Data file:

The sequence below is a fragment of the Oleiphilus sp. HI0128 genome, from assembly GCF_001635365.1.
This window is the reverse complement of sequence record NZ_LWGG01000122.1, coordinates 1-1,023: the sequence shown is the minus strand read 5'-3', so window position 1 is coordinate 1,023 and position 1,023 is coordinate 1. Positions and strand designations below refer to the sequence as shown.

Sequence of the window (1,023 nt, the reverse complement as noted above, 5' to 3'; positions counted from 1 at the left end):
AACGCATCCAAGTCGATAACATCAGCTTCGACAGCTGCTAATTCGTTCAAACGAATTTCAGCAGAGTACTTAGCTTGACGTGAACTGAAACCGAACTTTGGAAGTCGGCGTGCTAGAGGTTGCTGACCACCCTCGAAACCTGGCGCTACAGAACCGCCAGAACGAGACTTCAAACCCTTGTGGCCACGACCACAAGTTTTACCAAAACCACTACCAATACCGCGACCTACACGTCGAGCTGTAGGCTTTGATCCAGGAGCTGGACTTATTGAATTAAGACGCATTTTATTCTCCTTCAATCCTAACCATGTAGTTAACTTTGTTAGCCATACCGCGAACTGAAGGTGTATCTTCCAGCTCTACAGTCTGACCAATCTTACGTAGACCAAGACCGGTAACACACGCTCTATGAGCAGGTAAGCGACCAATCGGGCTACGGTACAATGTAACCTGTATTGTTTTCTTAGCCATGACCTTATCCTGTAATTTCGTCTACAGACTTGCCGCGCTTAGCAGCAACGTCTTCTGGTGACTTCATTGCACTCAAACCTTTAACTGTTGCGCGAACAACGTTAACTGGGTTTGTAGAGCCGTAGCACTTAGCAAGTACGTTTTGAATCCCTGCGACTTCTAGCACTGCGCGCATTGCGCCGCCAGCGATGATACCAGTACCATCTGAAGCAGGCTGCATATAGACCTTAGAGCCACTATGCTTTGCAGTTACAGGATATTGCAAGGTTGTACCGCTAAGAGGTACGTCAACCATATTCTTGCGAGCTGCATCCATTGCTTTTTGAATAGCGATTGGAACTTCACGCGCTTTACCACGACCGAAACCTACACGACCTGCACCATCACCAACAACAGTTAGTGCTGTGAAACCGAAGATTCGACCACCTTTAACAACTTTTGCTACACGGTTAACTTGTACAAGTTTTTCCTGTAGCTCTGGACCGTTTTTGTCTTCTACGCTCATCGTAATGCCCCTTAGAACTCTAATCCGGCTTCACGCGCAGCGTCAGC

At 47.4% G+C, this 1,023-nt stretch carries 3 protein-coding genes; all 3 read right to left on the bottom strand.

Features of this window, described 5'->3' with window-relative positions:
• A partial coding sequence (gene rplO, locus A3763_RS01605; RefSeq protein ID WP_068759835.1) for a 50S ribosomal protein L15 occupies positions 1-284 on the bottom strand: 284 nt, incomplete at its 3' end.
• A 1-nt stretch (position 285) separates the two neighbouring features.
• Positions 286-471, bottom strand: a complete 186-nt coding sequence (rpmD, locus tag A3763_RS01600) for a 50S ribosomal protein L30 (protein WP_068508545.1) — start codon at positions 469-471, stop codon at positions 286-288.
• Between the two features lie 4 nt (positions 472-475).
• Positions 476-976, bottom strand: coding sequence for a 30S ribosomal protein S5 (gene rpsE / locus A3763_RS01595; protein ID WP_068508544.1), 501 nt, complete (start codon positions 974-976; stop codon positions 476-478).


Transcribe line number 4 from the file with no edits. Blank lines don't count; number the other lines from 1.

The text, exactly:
AACGCATCCAAGTCGATAACATCAGCTTCGACAGCTGCTAATTCGTTCAAACGAATTTCAGCAGAGTACTTAGCTTGACGTGAACTGAAACCGAACTTTGGAAGTCGGCGTGCTAGAGGTTGCTGACCACCCTCGAAACCTGGCGCTACAGAACCGCCAGAACGAGACTTCAAACCCTTGTGGCCACGACCACAAGTTTTACCAAAACCACTACCAATACCGCGACCTACACGTCGAGCTGTAGGCTTTGATCCAGGAGCTGGACTTATTGAATTAAGACGCATTTTATTCTCCTTCAATCCTAACCATGTAGTTAACTTTGTTAGCCATACCGCGAACTGAAGGTGTATCTTCCAGCTCTACAGTCTGACCAATCTTACGTAGACCAAGACCGGTAACACACGCTCTATGAGCAGGTAAGCGACCAATCGGGCTACGGTACAATGTAACCTGTATTGTTTTCTTAGCCATGACCTTATCCTGTAATTTCGTCTACAGACTTGCCGCGCTTAGCAGCAACGTCTTCTGGTGACTTCATTGCACTCAAACCTTTAACTGTTGCGCGAACAACGTTAACTGGGTTTGTAGAGCCGTAGCACTTAGCAAGTACGTTTTGAATCCCTGCGACTTCTAGCACTGCGCGCATTGCGCCGCCAGCGATGATACCAGTACCATCTGAAGCAGGCTGCATATAGACCTTAGAGCCACTATGCTTTGCAGTTACAGGATATTGCAAGGTTGTACCGCTAAGAGGTACGTCAACCATATTCTTGCGAGCTGCATCCATTGCTTTTTGAATAGCGATTGGAACTTCACGCGCTTTACCACGACCGAAACCTACACGACCTGCACCATCACCAACAACAGTTAGTGCTGTGAAACCGAAGATTCGACCACCTTTAACAACTTTTGCTACACGGTTAACTTGTACAAGTTTTTCCTGTAGCTCTGGACCGTTTTTGTCTTCTACGCTCATCGTAATGCCCCTTAGAACTCTAATCCGGCTTCACGCGCAGCGTCAGC